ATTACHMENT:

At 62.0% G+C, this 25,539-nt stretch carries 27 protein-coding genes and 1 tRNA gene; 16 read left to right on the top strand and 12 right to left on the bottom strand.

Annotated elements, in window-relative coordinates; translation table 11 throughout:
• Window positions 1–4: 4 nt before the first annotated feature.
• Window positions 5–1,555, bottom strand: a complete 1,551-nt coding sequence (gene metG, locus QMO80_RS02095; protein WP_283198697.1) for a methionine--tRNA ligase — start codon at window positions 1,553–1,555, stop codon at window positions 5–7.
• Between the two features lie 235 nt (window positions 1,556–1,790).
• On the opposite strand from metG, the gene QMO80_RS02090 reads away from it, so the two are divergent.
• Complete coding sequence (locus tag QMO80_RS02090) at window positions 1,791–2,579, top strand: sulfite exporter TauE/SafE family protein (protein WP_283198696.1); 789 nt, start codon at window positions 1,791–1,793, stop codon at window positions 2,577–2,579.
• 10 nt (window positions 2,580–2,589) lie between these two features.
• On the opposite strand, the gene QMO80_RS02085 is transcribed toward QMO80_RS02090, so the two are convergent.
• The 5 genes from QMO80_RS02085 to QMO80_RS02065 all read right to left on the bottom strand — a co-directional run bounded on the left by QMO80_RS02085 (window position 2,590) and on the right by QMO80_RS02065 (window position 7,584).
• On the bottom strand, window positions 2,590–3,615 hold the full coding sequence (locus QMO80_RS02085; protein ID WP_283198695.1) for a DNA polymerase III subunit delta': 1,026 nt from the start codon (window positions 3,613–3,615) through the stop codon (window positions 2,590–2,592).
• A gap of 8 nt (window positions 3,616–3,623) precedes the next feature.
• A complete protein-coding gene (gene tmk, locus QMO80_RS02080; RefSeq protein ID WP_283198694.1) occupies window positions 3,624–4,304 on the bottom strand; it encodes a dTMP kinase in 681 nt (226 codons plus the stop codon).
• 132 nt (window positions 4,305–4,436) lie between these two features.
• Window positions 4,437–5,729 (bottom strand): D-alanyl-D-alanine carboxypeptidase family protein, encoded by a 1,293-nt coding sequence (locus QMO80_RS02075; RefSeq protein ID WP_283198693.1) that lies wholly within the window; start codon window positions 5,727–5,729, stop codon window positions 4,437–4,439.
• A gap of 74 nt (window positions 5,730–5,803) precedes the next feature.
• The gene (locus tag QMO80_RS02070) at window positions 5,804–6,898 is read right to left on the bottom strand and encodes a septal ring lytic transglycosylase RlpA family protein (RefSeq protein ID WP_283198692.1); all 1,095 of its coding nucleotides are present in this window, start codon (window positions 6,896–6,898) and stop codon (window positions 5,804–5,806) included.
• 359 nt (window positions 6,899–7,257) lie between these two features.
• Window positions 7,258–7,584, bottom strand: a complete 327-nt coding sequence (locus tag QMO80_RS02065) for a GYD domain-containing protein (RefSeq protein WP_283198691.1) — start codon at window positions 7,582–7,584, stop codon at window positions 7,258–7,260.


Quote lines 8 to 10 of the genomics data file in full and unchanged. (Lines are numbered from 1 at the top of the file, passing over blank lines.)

• 10 nt (window positions 2,580–2,589) lie between these two features.
• On the opposite strand, the gene QMO80_RS02085 is transcribed toward QMO80_RS02090, so the two are convergent.
• The 5 genes from QMO80_RS02085 to QMO80_RS02065 all read right to left on the bottom strand — a co-directional run bounded on the left by QMO80_RS02085 (window position 2,590) and on the right by QMO80_RS02065 (window position 7,584).